On Tuesday, the Supreme Court denied an urgent request from Republicans in a Pennsylvania county to put a hold on punishment until the issue over voting equipment and the 2020 election is resolved.
The case involves efforts by Stuart Ulsh and Randy Bunch, two of the three Fulton County, Pennsylvania, Commissioners, to have a third party evaluate Dominion voting technology following the 2020 election. They said it was so they could consider whether or not to keep using the voting machines, as CNN reported.
According to documents filed in the special master investigation, after the 2020 election, a number of unapproved outside firms were granted access to voting systems in Fulton County without permission from the Board of Elections.
According to court documents, a third county commissioner was unaware that an outside firm had been given access to inspect the voting machines until after the fact.
Wake TSI, a cyber forensics business, was engaged in December 2020 by Defending the Republic, a nonprofit founded by former Trump lawyer Sidney Powell, according to an invoice. Wake TSI analyzed and duplicated components of Fulton County's Dominion voting system.
According to court documents, none of the third parties that were given access to the voting equipment in Fulton County were hired by the county or were authorized to carry out such an inspection.
When the secretary of the commonwealth found out about the inspection in July 2021, she claimed that it had jeopardized the safety of the equipment by breaking the chain of custody and removing access restrictions meant to prevent tampering.
The county boards of elections have been ordered by the state secretary not to grant access to any outside parties that wish to audit voting machines that have been certified by the state.
The instruction stipulated that counties whose machines were decertified under the directive would lose all state funds and that Pennsylvania would not cover the cost of replacing any decertified voting equipment. Legal action was taken by the commissioners and their counsel.
The state secretary learned during the proceedings that Fulton County planned to grant permission to a third party, Envoy Sage LLC, to check the machinery.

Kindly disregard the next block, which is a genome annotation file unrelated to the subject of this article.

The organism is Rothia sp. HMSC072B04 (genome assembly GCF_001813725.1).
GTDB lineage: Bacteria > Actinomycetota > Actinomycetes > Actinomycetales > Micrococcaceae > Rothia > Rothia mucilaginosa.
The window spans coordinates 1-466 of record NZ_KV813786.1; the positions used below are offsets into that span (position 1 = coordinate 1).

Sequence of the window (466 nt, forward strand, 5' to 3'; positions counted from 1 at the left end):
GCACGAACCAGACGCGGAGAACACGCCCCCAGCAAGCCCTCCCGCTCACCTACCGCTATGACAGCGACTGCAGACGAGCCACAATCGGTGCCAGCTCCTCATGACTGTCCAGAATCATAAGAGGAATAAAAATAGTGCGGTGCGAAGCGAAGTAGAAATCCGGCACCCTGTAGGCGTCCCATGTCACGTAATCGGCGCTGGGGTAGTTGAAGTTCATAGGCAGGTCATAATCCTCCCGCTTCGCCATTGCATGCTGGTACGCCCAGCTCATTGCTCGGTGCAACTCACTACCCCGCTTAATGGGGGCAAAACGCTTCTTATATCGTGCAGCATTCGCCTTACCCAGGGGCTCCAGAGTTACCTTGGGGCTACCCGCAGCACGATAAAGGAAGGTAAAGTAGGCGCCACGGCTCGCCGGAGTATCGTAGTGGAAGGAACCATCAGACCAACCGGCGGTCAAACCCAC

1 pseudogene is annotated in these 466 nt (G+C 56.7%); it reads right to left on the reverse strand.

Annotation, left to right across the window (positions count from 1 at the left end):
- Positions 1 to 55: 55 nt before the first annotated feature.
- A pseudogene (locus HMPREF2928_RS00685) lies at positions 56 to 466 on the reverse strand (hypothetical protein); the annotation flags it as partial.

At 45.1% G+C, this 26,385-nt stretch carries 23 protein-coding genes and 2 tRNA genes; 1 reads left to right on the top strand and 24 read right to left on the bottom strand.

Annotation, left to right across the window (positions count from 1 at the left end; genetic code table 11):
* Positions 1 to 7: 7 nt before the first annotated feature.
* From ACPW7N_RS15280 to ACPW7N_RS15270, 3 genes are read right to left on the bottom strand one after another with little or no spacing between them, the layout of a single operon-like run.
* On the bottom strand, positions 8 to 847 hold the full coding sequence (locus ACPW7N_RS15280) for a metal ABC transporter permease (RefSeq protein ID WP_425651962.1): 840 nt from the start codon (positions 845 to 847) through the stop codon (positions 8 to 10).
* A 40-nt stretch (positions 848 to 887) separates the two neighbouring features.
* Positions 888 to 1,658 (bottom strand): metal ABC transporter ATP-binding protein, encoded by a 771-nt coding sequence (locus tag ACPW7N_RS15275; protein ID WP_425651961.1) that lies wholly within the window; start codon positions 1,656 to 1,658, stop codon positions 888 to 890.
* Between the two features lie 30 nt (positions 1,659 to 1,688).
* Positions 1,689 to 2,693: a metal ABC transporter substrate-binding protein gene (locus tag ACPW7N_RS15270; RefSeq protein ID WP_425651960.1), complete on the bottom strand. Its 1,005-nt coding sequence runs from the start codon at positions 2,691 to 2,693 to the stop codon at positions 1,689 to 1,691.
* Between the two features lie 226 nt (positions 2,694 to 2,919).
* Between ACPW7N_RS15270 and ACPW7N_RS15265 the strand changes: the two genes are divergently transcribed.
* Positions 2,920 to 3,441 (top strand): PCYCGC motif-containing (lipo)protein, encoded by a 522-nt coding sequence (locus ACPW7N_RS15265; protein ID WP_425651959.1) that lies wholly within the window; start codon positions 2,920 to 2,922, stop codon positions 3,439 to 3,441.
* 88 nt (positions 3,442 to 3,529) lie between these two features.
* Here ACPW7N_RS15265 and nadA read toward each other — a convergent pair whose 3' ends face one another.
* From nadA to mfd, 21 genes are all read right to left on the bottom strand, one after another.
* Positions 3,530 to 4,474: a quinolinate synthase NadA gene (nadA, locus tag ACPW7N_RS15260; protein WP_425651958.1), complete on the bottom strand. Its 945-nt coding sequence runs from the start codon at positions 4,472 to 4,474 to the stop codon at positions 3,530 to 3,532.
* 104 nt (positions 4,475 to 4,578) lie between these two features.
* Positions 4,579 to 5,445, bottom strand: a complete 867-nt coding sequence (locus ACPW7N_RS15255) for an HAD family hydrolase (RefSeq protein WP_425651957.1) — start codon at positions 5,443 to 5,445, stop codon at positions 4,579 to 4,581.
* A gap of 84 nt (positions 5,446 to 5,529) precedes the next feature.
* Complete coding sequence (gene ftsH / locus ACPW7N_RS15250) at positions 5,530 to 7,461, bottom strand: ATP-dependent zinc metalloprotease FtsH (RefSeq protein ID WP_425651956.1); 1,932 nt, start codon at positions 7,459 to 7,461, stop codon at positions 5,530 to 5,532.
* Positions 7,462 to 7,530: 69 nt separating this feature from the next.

The secretary petitioned the Pennsylvania Supreme Court for a protection order, which was granted. The restraining order was issued by the Supreme Court of Pennsylvania in January 2022.
A new attorney, Stefanie Lambert, was appointed to represent the commissioners in election-related matters by a 2-1 vote in April 2022. Ulsh and Bush were the two commissioners who voted to have Lambert installed.
A similar action has been filed against Lambert, a pro-Trump lawyer with ties to Powell, alleging that she helped orchestrate and pay breaches of voting system security in various states, including Pennsylvania. In addition to the federal allegations, Lambert is facing criminal charges in Michigan for her alleged role in a plan to steal voting equipment in that state. She has maintained her innocence and her plea of not guilty.
The Pennsylvania Supreme Court levied fines after state officials brought the matter to its notice. It also reported the county leaders' attorney, Thomas Carroll, to Pennsylvania's attorney disciplinary board and ordered him to pay the expenses. The court also mandated that the Dominion voting equipment be sent to an impartial third party.
Before deciding whether or not to hear the commissioners' appeal, the Supreme Court of the United States was requested to put a hold on the sanctions. The request was denied by the court. The court's ruling included no dissenting opinions.